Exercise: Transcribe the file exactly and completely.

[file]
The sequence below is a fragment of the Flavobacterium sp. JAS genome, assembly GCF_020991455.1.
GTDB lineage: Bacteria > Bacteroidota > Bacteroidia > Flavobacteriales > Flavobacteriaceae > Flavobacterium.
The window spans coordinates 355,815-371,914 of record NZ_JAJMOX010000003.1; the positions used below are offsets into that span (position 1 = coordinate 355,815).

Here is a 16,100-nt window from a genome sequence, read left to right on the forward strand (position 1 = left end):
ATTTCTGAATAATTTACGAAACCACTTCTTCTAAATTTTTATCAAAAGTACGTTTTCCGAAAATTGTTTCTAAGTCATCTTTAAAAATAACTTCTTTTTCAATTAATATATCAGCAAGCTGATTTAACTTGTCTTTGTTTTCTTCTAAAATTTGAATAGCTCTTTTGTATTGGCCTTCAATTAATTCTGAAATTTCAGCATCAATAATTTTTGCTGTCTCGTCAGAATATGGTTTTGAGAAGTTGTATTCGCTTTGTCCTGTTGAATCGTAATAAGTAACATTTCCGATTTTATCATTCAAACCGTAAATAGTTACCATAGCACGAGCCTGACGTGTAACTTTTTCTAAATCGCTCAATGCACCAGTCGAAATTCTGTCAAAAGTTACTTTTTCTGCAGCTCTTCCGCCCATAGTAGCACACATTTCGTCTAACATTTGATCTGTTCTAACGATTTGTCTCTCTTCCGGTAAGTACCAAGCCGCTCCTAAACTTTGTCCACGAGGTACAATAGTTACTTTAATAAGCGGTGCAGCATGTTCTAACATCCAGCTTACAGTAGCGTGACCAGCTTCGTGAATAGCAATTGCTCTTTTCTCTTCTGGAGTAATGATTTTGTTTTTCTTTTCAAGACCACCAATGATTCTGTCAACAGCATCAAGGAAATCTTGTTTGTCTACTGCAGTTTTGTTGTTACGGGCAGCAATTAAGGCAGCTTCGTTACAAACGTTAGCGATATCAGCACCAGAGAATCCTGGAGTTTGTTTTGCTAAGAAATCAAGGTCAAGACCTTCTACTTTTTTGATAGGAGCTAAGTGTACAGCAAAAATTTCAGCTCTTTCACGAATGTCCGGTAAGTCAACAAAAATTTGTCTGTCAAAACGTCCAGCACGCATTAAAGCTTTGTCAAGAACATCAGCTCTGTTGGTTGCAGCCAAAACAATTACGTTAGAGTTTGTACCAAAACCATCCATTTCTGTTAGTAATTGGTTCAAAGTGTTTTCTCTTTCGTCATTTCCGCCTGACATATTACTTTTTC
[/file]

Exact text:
The sequence below is a fragment of the Flavobacterium sp. JAS genome, assembly GCF_020991455.1.
GTDB lineage: Bacteria > Bacteroidota > Bacteroidia > Flavobacteriales > Flavobacteriaceae > Flavobacterium.
The window spans coordinates 355,815-371,914 of record NZ_JAJMOX010000003.1; the positions used below are offsets into that span (position 1 = coordinate 355,815).

Here is a 16,100-nt window from a genome sequence, read left to right on the forward strand (position 1 = left end):
ATTTCTGAATAATTTACGAAACCACTTCTTCTAAATTTTTATCAAAAGTACGTTTTCCGAAAATTGTTTCTAAGTCATCTTTAAAAATAACTTCTTTTTCAATTAATATATCAGCAAGCTGATTTAACTTGTCTTTGTTTTCTTCTAAAATTTGAATAGCTCTTTTGTATTGGCCTTCAATTAATTCTGAAATTTCAGCATCAATAATTTTTGCTGTCTCGTCAGAATATGGTTTTGAGAAGTTGTATTCGCTTTGTCCTGTTGAATCGTAATAAGTAACATTTCCGATTTTATCATTCAAACCGTAAATAGTTACCATAGCACGAGCCTGACGTGTAACTTTTTCTAAATCGCTCAATGCACCAGTCGAAATTCTGTCAAAAGTTACTTTTTCTGCAGCTCTTCCGCCCATAGTAGCACACATTTCGTCTAACATTTGATCTGTTCTAACGATTTGTCTCTCTTCCGGTAAGTACCAAGCCGCTCCTAAACTTTGTCCACGAGGTACAATAGTTACTTTAATAAGCGGTGCAGCATGTTCTAACATCCAGCTTACAGTAGCGTGACCAGCTTCGTGAATAGCAATTGCTCTTTTCTCTTCTGGAGTAATGATTTTGTTTTTCTTTTCAAGACCACCAATGATTCTGTCAACAGCATCAAGGAAATCTTGTTTGTCTACTGCAGTTTTGTTGTTACGGGCAGCAATTAAGGCAGCTTCGTTACAAACGTTAGCGATATCAGCACCAGAGAATCCTGGAGTTTGTTTTGCTAAGAAATCAAGGTCAAGACCTTCTACTTTTTTGATAGGAGCTAAGTGTACAGCAAAAATTTCAGCTCTTTCACGAATGTCCGGTAAGTCAACAAAAATTTGTCTGTCAAAACGTCCAGCACGCATTAAAGCTTTGTCAAGAACATCAGCTCTGTTGGTTGCAGCCAAAACAATTACGTTAGAGTTTGTACCAAAACCATCCATTTCTGTTAGTAATTGGTTCAAAGTGTTTTCTCTTTCGTCATTTCCGCCTGACATATTACTTTTTC